Scientists, politicians, environmentalists and journalists have long been stymied by the difficult task of engaging people so that they will agree to begin curbing toxic greenhouse gas emissions.
Some people deny — out of fear or vested interests — that there are increased levels of carbon dioxide in our atmosphere, some say if there is a problem it isn’t caused by humans and some just don’t seem to care.
A U.S. study, What’s in a name: Global warming versus climate change (PDF), released last week has found, however, that confusion over language is another reason for a lack of concerted action to deal with what United Nations Secretary-General Ban Ki-moon says is the greatest threat to humankind.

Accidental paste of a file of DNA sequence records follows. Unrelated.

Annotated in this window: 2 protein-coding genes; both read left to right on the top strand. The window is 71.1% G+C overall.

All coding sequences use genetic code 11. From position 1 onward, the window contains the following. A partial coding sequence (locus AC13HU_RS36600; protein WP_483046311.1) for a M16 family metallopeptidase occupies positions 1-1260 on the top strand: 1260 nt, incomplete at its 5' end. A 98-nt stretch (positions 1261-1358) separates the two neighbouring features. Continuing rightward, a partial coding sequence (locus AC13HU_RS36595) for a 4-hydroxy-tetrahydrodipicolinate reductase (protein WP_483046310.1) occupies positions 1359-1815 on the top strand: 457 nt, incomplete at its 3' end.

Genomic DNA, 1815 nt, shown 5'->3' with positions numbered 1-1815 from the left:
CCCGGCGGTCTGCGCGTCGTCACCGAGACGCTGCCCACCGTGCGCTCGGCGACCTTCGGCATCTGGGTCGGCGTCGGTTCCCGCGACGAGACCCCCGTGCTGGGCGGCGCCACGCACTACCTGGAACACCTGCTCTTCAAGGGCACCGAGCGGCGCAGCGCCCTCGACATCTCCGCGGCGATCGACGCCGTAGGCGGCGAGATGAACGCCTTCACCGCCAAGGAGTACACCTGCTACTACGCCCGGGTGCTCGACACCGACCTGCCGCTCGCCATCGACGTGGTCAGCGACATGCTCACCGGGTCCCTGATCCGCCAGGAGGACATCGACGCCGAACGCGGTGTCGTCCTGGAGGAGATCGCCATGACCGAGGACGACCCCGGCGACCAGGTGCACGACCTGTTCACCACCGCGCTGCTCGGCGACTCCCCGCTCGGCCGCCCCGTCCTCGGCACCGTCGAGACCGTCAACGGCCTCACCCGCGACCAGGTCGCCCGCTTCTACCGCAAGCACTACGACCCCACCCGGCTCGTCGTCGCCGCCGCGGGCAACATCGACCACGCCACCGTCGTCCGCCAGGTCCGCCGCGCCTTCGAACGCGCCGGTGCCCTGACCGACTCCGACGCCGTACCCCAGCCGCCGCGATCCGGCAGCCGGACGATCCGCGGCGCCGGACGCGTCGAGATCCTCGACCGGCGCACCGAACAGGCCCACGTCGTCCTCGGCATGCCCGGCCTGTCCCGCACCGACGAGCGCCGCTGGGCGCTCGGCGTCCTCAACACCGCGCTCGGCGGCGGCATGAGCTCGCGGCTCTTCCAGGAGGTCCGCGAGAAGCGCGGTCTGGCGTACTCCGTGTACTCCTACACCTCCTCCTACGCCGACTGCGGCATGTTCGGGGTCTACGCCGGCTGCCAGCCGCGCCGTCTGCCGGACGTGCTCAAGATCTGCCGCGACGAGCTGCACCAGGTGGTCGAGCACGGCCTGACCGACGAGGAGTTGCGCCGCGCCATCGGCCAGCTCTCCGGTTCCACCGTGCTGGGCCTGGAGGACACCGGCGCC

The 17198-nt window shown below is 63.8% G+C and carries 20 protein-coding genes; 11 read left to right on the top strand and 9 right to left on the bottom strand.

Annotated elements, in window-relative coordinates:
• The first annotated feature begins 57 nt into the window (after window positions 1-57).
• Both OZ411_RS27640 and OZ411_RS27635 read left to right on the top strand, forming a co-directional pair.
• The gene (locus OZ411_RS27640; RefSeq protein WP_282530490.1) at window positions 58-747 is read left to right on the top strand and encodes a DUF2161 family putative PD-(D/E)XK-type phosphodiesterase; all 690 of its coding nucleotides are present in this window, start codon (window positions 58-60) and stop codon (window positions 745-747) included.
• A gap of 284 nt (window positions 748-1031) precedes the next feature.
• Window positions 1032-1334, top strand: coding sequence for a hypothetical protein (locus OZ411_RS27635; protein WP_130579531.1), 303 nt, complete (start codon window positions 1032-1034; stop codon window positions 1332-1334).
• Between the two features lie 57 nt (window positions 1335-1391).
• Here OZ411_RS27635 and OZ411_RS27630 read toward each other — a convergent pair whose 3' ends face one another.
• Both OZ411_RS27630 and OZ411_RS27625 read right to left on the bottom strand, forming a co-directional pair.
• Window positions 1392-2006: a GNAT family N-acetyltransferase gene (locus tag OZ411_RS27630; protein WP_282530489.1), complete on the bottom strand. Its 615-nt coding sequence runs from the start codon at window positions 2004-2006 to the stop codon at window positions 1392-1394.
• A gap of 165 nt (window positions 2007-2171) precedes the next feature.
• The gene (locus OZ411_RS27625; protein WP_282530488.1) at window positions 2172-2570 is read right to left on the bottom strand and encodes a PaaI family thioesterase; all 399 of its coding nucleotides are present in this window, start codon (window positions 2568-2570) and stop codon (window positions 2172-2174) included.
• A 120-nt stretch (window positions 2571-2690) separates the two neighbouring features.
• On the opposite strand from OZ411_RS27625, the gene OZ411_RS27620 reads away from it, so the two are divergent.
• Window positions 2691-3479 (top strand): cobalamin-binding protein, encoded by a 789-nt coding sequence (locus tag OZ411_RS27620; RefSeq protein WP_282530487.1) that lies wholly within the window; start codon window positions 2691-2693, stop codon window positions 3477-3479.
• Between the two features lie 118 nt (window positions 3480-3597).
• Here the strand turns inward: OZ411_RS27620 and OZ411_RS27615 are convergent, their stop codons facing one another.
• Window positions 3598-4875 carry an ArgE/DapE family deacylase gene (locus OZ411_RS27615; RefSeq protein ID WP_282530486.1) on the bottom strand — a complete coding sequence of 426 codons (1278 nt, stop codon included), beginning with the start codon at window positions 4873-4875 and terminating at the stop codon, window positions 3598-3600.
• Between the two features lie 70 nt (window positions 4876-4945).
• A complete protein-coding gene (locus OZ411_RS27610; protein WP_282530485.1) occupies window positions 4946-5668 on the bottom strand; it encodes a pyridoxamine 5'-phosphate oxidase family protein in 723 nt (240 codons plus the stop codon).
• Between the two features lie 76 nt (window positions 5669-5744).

There is a huge difference in how Americans regard the terms “global warming” and “climate change,” according to a 31-page report by the Yale Project on Climate Change Communication and the George Mason University Centre for Climate Change Communications.
The report states that “global warming” and “climate change” also “activate different sets of beliefs, feelings, and behaviors, as well as different degrees of urgency about the need to respond.”